A novel approach for developing the electromagnetic fields from a lightning return stroke which follows a tortuous path will be presented. The proposed model is unique in that it recognizes that the symmetrical tortuosity of lightning directly impacts the observable distance r, which in turn, alters the resulting electromagnetic fields. In the literature, lightning return stroke models typically employ the assumption that the cloud-to-ground path is straight. Although this assumption yields fairly consistent results across an array of varying approaches, it does not account for lightning's natural physical appearance. Furthermore, straight-line models only account for the cloud-to-ground discharges and do not address branching and/or cloud-to-cloud discharges which are far more common. In reality, the "steps" which make up the lightning channel's initial descent are staggered or tortuous with respect to each other. Given this fact, the upward traveling current wavefront which follows this prescribed path will exhibit the same characteristics. In doing so, each current segment, which forms along its respective step, induces electromagnetic fields with angular aggregates that propagate outward from their origin. This, in turn, will generate spatial points where there are fields of higher and lower intensities. The results presented in this paper will show how the effective observable distance due to symmetrical tortuosity alters the resulting electromagnetic fields. Furthermore, it will be shown that as the observable distance r is increased, results from the proposed model closely resemble the straight-line model which strongly suggests that symmetrical tortuosity is only influential at relatively close distances.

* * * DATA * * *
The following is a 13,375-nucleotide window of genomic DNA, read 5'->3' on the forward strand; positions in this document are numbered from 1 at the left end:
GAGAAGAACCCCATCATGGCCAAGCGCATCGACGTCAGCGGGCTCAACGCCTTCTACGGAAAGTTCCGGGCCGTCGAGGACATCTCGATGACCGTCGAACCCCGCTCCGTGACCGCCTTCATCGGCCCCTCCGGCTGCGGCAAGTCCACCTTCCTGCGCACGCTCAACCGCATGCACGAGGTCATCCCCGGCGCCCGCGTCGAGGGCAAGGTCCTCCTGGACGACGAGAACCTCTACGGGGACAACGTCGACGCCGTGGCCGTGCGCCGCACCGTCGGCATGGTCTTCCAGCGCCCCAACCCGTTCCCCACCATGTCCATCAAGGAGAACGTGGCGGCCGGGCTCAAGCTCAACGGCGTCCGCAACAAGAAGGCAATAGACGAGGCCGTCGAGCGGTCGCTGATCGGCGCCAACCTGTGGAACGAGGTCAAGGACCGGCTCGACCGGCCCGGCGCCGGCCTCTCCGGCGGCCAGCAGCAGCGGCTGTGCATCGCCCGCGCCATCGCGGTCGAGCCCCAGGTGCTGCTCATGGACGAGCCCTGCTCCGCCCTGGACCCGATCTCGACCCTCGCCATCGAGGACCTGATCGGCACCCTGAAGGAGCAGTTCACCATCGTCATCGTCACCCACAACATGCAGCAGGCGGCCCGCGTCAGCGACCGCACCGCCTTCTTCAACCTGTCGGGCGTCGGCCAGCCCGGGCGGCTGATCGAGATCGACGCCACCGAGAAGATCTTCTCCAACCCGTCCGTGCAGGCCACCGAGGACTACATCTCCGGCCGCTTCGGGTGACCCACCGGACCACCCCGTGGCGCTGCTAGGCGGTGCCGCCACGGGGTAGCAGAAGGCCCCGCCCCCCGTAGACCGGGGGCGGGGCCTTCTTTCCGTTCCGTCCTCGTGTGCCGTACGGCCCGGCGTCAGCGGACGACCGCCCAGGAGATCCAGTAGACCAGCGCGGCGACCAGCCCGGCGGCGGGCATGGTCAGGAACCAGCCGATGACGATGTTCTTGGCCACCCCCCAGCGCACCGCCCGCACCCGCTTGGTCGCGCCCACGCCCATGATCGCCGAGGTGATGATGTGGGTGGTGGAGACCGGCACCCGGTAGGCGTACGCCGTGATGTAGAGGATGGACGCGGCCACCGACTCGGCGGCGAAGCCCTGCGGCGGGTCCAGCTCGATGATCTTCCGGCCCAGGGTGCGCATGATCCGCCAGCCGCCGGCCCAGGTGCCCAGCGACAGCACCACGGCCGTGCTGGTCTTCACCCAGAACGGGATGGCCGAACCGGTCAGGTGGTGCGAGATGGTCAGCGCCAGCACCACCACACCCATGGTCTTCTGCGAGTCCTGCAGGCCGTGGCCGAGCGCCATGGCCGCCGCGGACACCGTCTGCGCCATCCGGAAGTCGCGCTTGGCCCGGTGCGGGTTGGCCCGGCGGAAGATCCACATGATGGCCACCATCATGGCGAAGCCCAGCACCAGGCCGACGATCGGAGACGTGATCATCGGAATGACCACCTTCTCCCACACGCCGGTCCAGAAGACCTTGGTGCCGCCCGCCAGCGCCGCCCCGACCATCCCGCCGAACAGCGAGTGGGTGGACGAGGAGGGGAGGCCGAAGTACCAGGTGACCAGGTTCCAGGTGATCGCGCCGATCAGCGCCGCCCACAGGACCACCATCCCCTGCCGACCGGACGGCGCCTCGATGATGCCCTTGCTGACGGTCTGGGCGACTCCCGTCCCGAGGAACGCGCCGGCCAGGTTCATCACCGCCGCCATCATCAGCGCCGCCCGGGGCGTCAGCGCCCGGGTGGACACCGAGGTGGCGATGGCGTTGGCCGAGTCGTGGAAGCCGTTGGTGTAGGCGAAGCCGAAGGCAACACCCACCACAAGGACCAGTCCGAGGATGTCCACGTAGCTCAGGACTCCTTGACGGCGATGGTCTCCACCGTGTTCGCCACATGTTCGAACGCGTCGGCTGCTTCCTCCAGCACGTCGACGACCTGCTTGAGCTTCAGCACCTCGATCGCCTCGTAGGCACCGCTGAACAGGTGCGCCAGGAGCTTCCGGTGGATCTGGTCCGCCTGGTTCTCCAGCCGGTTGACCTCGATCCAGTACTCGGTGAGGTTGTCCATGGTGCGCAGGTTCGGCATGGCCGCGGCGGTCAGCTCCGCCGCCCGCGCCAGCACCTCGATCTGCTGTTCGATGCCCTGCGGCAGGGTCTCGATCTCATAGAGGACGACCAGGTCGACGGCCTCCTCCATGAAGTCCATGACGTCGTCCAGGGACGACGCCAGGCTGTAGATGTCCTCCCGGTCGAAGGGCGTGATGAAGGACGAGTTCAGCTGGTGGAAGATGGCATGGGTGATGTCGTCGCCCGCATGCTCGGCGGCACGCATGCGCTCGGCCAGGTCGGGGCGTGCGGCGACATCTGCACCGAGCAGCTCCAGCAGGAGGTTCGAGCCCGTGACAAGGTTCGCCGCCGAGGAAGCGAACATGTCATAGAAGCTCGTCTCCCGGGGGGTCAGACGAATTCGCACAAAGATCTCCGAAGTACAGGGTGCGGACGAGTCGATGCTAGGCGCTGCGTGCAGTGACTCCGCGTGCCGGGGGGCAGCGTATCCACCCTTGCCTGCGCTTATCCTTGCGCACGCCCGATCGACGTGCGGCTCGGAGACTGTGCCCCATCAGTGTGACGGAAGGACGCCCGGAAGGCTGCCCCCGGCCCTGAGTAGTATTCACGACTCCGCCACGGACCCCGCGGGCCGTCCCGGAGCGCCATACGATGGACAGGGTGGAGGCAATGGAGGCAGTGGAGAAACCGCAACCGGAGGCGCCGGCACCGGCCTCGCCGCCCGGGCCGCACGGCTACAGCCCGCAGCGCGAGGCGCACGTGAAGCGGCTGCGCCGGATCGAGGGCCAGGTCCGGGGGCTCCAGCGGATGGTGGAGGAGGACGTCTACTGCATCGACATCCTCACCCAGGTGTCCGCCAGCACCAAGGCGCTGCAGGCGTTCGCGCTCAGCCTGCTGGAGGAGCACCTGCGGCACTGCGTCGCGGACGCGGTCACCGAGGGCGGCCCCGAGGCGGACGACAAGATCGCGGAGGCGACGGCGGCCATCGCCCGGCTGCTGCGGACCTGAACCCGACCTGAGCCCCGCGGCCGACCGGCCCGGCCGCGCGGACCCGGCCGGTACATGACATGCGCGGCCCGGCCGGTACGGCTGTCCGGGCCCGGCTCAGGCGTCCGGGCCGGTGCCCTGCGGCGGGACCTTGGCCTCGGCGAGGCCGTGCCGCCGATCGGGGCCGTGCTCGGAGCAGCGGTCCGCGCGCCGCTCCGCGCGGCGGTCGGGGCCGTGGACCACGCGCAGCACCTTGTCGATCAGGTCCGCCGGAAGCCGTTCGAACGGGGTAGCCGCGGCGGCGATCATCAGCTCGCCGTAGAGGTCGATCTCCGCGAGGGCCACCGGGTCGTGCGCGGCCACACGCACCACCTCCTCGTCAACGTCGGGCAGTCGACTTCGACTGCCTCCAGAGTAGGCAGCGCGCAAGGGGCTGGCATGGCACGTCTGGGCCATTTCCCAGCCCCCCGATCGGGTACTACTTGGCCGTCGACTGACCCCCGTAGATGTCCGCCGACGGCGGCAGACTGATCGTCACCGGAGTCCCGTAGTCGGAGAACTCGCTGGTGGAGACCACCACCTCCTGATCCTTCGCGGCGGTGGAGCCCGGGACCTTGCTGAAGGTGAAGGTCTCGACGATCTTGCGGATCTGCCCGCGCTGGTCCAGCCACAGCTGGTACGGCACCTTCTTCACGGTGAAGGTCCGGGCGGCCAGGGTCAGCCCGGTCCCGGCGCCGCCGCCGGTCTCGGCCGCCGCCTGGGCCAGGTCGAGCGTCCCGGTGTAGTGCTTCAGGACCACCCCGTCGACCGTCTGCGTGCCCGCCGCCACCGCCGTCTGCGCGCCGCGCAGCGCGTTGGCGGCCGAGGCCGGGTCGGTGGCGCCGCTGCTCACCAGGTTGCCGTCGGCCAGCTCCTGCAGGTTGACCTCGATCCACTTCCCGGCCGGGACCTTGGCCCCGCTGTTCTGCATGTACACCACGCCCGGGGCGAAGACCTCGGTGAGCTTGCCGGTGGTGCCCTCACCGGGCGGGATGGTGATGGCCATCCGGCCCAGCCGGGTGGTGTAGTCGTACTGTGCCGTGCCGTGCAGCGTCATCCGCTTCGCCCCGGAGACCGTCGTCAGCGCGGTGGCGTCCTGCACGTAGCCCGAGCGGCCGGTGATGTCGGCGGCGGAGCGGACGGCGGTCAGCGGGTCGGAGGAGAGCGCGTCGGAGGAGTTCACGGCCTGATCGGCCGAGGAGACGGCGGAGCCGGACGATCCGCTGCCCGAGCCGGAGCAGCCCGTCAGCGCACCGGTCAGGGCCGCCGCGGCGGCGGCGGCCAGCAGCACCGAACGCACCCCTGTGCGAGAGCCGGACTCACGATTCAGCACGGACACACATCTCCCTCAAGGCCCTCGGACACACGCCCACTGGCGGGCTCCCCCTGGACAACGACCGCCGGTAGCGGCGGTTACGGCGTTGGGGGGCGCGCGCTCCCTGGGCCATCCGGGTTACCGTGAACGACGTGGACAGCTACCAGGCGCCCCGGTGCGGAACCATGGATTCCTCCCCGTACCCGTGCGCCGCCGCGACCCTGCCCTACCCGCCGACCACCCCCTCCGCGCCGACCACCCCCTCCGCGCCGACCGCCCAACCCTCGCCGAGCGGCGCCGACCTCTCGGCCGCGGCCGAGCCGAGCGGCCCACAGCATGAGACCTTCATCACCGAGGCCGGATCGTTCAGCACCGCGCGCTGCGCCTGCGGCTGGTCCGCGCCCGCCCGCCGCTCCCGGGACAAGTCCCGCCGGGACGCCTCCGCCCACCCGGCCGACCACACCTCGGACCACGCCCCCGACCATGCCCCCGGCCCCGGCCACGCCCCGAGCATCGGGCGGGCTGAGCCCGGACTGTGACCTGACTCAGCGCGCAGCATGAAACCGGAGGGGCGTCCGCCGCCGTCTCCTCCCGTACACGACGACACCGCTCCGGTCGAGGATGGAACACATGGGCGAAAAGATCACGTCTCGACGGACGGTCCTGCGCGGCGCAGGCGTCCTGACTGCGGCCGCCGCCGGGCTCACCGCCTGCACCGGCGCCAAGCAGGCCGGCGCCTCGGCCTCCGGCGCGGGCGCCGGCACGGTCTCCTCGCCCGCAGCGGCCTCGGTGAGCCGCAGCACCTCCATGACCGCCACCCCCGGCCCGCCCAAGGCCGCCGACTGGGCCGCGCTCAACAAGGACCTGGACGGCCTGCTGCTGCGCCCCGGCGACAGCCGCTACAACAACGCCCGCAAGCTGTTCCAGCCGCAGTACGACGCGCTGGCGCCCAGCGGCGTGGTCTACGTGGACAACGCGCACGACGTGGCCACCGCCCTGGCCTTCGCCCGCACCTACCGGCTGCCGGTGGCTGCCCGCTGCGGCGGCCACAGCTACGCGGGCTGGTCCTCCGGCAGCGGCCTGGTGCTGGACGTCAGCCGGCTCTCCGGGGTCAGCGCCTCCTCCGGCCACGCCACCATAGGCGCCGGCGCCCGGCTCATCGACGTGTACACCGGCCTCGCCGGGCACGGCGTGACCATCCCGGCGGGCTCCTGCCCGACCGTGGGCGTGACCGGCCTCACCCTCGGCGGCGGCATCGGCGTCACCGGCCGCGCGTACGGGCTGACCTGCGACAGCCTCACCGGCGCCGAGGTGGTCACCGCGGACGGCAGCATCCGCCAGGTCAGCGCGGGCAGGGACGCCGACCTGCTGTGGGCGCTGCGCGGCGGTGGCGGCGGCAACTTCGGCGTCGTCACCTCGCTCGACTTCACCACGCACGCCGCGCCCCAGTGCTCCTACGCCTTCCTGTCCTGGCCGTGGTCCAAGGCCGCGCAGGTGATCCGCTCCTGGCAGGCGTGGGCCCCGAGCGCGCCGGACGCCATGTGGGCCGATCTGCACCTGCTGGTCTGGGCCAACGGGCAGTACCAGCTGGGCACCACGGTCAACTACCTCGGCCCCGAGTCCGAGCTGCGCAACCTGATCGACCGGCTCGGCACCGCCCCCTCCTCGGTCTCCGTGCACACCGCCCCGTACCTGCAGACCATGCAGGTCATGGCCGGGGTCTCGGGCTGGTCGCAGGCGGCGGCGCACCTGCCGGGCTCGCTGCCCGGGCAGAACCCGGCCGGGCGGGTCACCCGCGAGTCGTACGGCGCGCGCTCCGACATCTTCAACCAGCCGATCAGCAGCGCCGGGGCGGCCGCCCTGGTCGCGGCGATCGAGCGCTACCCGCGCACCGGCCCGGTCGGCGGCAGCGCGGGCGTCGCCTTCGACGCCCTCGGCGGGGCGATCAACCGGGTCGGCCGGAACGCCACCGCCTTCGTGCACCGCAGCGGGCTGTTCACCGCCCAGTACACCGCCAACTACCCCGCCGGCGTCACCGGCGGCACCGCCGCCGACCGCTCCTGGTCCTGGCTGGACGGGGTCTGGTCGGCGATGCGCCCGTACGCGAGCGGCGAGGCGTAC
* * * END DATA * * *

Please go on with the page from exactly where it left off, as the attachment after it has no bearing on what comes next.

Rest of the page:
Document Object Identifier (DOI)
Meredith, S.L., Earles, S.K., Kostanic, I.N., Turner, N.E., & Otero, C.E. (2010). How lightning tortuosity affects the electromagnetic fields by augmenting their effective distance. Progress in Electromagnetics Research B, 25, 155-169. doi: 10.2528/PIERB10072808
Progress in Electromagnetics Research B